…And just like that, it does. The screeching breaks sound like they might fail any minute. But this doesn’t matter anymore. None of this matters: these shitty breaks, this shitty driver, this shitty bus, this shitty country!! Claire turns for her bag without looking from the man, except her bag feels bigger and heavier…whatever. She will smile politely, say “Adios,” and then he’s history.

But of course the man is already standing, ushering her forward with those blackened hands. He is grinning again. Skipping any pretense of formality, she rushes forward, past the indigenous lady and the driver and into the night. The streets are as empty as the dark. There is no one waiting for her. She struggles to throw her bag over her shoulder.

­Okay. Maybe if she looks him dead in the eye and finds the right words, maybe he’ll hesitate. Plus, there was that self-defense class. For gym credit. She hears the man getting off the bus. Then there’s his knife. She could run, but running would be the worst way to draw unwanted attention to around here.

So she’s power-walking like her life depends on it.

“Espera! Espera!” the man calls from behind. Claire doesn’t know what this means, but she can assume it’s something vulgar. Back in the direction the bus came from, just look at the girl and the way she moves! It’s only a few blocks to her apartment. She turns off the gravel road and onto broken concrete. Her bag feels heavy. Why did she need three pairs of jeans for a weekend?

She hears his heavy footsteps coming for her.

Señora! Espera! Not safe!”

“Not with creeps like you in this world!” she shouts back. He is only a dozen feet behind. As the man chases after her, his eyes and his mouth agape, swallowing the night. Those hands… Claire is more or less running now. Shallow breath, focus on breathing. Is this panicking? At the end of the block, she turns left, towards her street. This is that part of town, with the convenience store, and the gas station. There is a light on inside, a man waiting in the doorway, but there’s no way she’s stopping, to ask him for help. Her bag feels heavy, her jeans are like bricks. Maybe if she drops it suddenly she can get him to trip.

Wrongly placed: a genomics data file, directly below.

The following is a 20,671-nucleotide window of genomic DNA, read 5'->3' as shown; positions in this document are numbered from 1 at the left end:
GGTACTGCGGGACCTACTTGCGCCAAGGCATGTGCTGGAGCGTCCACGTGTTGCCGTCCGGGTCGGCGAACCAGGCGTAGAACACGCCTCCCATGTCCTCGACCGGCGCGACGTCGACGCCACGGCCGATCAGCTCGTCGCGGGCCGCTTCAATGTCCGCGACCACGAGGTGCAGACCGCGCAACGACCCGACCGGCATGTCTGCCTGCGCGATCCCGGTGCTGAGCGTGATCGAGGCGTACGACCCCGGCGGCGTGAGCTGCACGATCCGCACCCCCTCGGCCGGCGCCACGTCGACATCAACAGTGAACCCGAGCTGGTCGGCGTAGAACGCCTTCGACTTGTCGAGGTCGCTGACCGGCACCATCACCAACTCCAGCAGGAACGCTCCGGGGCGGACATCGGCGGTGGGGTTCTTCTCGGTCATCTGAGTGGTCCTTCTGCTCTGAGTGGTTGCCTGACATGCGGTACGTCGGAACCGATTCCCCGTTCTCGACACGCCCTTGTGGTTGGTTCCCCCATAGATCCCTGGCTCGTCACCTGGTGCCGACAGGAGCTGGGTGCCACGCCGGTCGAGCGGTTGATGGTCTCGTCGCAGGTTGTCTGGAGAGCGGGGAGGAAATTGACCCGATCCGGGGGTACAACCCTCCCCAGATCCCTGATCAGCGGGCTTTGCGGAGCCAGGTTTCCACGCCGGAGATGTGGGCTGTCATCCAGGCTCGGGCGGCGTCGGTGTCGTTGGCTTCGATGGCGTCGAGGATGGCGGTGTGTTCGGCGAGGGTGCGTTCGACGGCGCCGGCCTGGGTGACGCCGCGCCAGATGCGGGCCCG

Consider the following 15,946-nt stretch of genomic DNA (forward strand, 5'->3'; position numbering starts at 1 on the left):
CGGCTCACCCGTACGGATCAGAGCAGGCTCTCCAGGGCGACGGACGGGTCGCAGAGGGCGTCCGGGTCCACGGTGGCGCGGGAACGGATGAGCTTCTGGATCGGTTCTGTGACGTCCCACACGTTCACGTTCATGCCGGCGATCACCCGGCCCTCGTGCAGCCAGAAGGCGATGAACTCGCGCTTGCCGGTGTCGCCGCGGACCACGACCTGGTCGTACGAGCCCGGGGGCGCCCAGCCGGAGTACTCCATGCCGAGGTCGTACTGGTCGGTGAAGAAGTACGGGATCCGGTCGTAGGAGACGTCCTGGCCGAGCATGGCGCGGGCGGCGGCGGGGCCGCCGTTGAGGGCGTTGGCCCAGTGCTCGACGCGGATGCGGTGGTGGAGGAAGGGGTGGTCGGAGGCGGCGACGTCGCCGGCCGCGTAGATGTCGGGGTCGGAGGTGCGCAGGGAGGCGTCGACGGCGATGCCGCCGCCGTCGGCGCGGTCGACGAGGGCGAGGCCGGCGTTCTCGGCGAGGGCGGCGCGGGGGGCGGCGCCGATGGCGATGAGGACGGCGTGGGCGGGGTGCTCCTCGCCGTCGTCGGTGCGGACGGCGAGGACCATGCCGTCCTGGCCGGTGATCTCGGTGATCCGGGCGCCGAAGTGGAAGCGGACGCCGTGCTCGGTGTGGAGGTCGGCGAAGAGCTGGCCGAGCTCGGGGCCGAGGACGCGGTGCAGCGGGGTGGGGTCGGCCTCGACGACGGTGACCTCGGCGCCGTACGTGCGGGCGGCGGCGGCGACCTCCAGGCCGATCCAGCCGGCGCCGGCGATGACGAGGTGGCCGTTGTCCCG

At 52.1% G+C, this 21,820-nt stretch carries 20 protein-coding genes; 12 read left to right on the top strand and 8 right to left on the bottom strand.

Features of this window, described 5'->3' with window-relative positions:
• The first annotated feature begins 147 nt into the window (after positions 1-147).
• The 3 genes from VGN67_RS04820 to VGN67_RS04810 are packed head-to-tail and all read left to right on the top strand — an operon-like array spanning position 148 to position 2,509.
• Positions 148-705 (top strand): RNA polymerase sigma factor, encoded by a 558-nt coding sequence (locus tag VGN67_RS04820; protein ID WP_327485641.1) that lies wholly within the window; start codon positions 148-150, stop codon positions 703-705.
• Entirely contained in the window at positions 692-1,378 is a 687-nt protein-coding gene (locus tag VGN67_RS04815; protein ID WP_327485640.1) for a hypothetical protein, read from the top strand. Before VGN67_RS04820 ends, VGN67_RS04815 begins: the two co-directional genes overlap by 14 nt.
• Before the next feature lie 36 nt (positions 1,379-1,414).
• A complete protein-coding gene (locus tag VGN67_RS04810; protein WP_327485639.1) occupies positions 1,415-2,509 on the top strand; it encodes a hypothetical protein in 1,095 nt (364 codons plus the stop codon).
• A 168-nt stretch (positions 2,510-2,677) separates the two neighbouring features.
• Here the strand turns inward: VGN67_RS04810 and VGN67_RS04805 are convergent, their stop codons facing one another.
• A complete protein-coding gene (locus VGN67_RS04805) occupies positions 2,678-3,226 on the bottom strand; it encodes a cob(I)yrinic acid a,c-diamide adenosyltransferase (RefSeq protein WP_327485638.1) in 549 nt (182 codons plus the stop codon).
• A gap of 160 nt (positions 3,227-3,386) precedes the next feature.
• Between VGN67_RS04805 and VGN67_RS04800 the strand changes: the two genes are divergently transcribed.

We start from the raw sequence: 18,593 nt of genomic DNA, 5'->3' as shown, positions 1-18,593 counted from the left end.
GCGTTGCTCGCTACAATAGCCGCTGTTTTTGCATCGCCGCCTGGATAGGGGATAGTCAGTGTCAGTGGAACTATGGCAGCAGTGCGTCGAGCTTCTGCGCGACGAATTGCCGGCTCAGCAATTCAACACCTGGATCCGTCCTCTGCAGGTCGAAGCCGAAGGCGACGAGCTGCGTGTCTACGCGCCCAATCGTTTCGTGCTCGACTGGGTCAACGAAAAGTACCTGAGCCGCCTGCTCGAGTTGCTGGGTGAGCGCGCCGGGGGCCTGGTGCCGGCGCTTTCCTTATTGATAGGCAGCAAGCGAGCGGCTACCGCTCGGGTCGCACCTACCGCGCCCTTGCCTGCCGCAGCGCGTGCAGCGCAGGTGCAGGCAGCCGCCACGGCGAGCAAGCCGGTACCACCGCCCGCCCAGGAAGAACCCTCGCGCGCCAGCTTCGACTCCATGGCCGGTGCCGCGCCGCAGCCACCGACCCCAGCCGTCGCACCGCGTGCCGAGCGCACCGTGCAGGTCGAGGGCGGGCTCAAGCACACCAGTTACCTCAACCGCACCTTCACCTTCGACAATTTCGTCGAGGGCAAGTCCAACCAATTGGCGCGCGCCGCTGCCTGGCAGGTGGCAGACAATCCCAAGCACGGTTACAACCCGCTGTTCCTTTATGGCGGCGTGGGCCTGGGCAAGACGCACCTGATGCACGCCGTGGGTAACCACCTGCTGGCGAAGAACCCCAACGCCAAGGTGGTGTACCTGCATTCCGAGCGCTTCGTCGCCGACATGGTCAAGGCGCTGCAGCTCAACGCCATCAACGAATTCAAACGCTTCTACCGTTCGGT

Claire looks over her shoulder. He is only a few feet away. She peels her burden from her shoulders, he’s like right there, she drops it. Yet instead of tripping (that was so close!), the man picks up the bag, chasing with the same mad intensity. But four years of varsity soccer and she’s off! There’s no way he’s catching her now!!

“Señora! Tu mochila!” Claire is almost at the end of the block. The turns left again, and home is like right there and her KEY IS IN THE BAG, YOU FUCKING IDIOT!

­She sprints towards the walkway of her apartment, nestled like a beacon amongst the dead lawns. Mamá or Papá better be up. At the door, frantically beating her fists. He can’t be far behind. She pounds and she wails but it’s too late, nobody is coming, and she doesn’t have to turn around. She can feel the space around her evaporating. She can feel the hand on her shoulder.

Señora! Tu mochila! I have it for you!”


The man is holding Claire’s bag in his other hand. He gives it to her. Then just like that, he turns to leave. Claire is safely delivered and he’s gone, waving as he heads up the walkway. Halfway down the block, to a house on the right, he reaches into a pocket and pulls out a large pair of keys, calmly. The man turns around again, smiles once more, and then disappears inside.

“But why…were you missing…a tooth??” she sputters, aloud, to no one in particular.

Claire can hear someone stirring in her apartment. She’s facing out towards her street. She’s looking at all the houses, not knowing which are still occupied, or how many neighbors she has. There’s a full moon for swear-to-god the first time since she’s been down here, and a quiet moment, then the sudden realization that this man now knows where Claire lives.